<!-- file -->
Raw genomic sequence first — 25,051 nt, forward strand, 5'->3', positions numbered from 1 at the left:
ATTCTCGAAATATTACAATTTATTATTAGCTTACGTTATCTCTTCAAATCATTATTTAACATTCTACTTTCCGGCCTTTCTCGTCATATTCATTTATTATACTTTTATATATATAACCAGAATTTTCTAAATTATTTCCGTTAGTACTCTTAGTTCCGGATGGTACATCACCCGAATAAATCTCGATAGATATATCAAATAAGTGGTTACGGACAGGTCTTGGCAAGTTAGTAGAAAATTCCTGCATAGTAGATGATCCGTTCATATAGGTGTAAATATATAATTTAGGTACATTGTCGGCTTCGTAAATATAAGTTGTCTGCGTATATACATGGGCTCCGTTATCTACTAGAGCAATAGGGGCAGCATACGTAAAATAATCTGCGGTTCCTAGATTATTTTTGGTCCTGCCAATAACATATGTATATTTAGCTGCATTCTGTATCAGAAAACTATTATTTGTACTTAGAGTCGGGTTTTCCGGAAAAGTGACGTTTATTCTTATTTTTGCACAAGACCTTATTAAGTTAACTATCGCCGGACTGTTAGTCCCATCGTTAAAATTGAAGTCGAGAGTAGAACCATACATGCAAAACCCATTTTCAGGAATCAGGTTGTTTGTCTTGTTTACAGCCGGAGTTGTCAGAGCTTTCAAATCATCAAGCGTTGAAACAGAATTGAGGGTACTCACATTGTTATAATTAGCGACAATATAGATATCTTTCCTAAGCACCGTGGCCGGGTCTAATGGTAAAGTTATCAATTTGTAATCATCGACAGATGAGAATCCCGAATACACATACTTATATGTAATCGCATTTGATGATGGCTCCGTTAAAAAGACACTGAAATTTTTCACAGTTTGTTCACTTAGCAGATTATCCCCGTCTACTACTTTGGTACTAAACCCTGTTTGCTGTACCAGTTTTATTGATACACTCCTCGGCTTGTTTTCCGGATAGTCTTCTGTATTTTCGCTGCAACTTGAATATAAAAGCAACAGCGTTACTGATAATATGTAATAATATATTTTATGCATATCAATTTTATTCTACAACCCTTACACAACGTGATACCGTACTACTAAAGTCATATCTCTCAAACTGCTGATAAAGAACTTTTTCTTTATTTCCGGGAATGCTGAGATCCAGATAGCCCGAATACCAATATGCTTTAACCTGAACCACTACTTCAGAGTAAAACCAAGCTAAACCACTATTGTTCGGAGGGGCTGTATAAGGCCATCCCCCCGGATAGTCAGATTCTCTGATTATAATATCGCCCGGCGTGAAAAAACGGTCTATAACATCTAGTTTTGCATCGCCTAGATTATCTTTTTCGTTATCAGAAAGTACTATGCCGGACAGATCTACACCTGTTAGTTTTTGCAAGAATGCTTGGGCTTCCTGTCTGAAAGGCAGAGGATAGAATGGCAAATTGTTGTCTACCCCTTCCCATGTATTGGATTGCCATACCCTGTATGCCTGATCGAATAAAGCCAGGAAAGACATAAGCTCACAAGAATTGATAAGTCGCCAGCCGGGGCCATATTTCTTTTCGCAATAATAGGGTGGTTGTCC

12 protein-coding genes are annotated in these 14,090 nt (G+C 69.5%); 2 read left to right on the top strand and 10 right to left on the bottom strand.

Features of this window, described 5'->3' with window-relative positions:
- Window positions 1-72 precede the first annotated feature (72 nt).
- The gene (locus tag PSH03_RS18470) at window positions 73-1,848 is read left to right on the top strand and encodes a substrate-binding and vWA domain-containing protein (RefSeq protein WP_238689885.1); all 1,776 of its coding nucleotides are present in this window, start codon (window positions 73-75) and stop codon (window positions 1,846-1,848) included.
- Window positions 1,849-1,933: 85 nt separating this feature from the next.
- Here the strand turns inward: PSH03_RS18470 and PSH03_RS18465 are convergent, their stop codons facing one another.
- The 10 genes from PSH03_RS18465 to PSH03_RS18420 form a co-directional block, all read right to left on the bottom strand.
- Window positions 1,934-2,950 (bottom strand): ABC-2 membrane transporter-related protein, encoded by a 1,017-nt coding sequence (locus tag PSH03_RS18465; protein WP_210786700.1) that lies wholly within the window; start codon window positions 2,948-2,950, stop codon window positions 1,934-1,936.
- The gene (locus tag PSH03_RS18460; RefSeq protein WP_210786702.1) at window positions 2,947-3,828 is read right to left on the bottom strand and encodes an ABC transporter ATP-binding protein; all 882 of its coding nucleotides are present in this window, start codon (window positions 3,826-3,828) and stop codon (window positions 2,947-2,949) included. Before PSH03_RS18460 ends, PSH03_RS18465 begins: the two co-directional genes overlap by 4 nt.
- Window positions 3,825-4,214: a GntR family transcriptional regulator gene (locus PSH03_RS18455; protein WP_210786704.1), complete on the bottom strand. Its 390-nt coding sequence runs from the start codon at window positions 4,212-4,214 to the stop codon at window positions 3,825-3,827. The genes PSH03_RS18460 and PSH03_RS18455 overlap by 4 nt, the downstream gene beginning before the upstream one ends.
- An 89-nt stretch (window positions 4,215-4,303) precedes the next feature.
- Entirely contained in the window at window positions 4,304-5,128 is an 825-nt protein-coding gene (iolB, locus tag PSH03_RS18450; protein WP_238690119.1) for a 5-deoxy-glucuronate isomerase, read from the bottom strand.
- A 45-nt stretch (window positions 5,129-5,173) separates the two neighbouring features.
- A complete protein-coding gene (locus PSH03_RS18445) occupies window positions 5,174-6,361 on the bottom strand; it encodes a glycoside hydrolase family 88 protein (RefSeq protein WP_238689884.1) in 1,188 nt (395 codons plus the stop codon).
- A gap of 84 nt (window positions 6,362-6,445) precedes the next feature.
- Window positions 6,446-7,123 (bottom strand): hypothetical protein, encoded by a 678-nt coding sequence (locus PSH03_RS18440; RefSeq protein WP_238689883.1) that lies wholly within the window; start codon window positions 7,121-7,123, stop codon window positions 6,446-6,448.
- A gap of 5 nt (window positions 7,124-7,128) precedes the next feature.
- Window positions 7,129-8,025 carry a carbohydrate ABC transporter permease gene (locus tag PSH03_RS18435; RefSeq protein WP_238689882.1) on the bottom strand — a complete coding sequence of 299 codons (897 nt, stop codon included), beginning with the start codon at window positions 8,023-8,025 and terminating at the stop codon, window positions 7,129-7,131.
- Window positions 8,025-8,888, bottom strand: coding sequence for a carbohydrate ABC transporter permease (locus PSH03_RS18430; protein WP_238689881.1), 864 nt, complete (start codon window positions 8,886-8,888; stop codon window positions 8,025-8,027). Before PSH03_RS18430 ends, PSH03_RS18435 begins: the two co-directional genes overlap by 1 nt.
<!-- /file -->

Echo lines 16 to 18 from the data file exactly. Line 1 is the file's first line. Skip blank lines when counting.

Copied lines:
- A complete protein-coding gene (locus PSH03_RS18445) occupies window positions 5,174-6,361 on the bottom strand; it encodes a glycoside hydrolase family 88 protein (RefSeq protein WP_238689884.1) in 1,188 nt (395 codons plus the stop codon).
- A gap of 84 nt (window positions 6,362-6,445) precedes the next feature.
- Window positions 6,446-7,123 (bottom strand): hypothetical protein, encoded by a 678-nt coding sequence (locus PSH03_RS18440; RefSeq protein WP_238689883.1) that lies wholly within the window; start codon window positions 7,121-7,123, stop codon window positions 6,446-6,448.